BILLINGS – Two competing bills allowing for charter schools in Montana were heard for the first time in the Senate Education and Cultural Resources committee after passing out of the House last week.
They’re similar but contain key differences in how much they could cost and what regulations the bill would require charters to follow.
Montana is one of just a few states in the country that doesn’t allow for charter schools, and past efforts in the past to create have failed at the Legislature.
But last week, two bills, both with an unknown cost to public education, passed on to the Senate.
HB562 is sponsored by Billings’ Republican Rep. Sue Vinton. It made a final pass out of House Appropriations last week with a 59 - 33 vote.
HB549 is sponsored by Great Falls Republican Rep. Fred Anderson. It made a final pass out of House Appropriations last week as well with a 58 - 33 vote.
Billings Public Schools Superintendent Greg Upham said he would support Anderson’s version.
“I’m not opposed to any charter bills, other than the ones that, the one being sponsored by Ms. Vinton, because it doesn’t have any regulation over it,” Upham said. “Rep. Anderson’s bill, the charter school, is fine. We have a form of a charter school in our career center. It leads to innovativeness and allows for some change,” he said.
Lauren Wright is a Billings mom who is interested in opening a charter school for kids with dyslexia, such as her son Henry. They tried private school when it was time for him to go to kindergarten, but then he lost the early intervention state services he received.
“We have since switched him to public school. It’s going really well. They’ve been great to work with. They do have some resources available to him, but because of the nature of his disability, he learns a different way. His dyslexia, it’s not just difficulty learning to read. His brain processes information differently,” Wright said.
Wright wants access to state funding to create a new option for kids like Henry.
“I think having a school for kids with dyslexia would be an amazing opportunity just to make sure that they are getting those services that they need, but are also with other students who are learning the same way they are so they can stay on track with their cohort and their peers,” she said.
In early March, Gov. Greg Gianforte signed House Bill 15, a public schools funding measure that added about $86 million to the state’s K through 12 BASE aid funding.
Both HB562 and HB549 would allow for charter schools to access that funding as well, with no limit on the number of schools that could be established or cap on the amount of funding that could go to the measures, according to fiscal notes attached to the bills from the Governor’s Office of Budget and Program Planning.
This makes the cost of the measures difficult to estimate. The Montana School Board Association created a spreadsheet to show key differences between the two measures.
According to the Montana School Board Association executive director Lance Melton, HB549 would fund charter schools by allowing supplemental funding if obtained by an existing school district. He said the bill would divert money from public schools funding to pay for a charter created by a new group of applicants.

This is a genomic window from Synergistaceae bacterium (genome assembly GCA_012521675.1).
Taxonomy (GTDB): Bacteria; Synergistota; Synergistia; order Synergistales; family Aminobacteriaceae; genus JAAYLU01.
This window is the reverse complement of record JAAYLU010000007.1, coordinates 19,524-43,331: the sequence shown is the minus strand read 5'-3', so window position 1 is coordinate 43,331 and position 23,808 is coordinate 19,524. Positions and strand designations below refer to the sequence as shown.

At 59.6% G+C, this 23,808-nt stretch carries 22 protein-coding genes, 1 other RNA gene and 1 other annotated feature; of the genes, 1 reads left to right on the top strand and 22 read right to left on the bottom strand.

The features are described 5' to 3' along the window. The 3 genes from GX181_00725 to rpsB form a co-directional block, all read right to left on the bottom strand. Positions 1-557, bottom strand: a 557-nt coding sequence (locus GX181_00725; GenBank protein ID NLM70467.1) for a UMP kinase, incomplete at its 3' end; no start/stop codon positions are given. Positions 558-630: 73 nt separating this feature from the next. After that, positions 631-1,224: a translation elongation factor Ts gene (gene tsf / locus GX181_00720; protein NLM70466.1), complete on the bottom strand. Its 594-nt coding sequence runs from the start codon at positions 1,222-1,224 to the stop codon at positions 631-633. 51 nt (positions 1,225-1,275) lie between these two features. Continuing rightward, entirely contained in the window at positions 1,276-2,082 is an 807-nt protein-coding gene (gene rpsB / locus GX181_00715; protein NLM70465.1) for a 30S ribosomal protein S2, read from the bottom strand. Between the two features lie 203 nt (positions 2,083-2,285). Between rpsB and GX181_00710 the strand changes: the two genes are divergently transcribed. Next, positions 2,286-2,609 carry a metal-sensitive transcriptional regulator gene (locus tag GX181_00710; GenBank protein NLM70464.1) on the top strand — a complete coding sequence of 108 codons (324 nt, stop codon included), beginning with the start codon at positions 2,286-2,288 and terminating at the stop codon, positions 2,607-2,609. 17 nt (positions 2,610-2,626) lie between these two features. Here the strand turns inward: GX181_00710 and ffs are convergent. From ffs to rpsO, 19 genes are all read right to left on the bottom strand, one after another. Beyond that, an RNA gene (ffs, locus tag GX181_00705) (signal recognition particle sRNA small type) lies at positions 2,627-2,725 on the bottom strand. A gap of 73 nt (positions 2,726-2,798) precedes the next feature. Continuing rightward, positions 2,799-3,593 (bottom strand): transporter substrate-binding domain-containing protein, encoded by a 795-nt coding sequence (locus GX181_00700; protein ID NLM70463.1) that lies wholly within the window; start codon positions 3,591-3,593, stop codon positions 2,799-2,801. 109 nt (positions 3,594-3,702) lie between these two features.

Melton said HB562 diverts all funding for new charter schools from the public schools budget. HB549 says BASE aid entitlements, the annual state funding for each school, will be paid for K-12 enrollments of at least 143, with further funding breakdowns depending on if the new charter school is an elementary, middle, or high school.
HB562 says BASE aid will be paid regardless of the school population. Current basic K-12 entitlements are about $56,000 for elementary schools, $111,000 for middle schools, and $335,000 for high schools.
The bills also differ in how charter schools would be regulated and overseen.
Melton said HB549 requires compliance with all existing laws governing public schools. HB562 provides a blanket exemption from Title 20. HB549 requires a popular election for school board trustees. HB562 provides a closed nomination and election with only parents in the school and school employees entitled to vote.
State oversight also differs between the measures. HB549 would make charter schools subject to the general supervision of the Board of Public Education. HB562 would create a new separate commission of appointed board members to oversee charter schools. The proposed board would comprise seven members appointed by members of the legislative and executive branches, including the governor, superintendent of public instruction, speaker of the house, president of the senate, and minority leadership.
Helena Democratic Rep. Melissa Romano sits on the House Education committee. She voted against both bills. She was Montana’s Teacher of the Year in 2018 and does not agree with Republicans’ call for school choice.
“This is not what the public wants. The public wants public money, going to public schools with licensed teachers who are top-notch and have accountability measures. and none of these charter schools have that,” said Romano, who lost her bid for Montana state school superintendent in 2020 to Republican Elsie Artnzen.
In a statement after the bill passed out of the House appropriations committee and on to the Senate, Romano said: "Whether or not it happens immediately, these dangerous bills will funnel unlimited amounts of public tax dollars to unregulated, unlicensed, and unaccountable "schools.'"
It’s unclear if Gianforte would sign either of these measures if they made it to his desk.
A spokesperson tells MTN the governor will carefully consider the bills in their final forms when the legislature sends them to him.
When asked if the governor would confirm which forms of school choice-related education funding he supports, MTN was referred to his education agenda for this legislative session that was announced in October.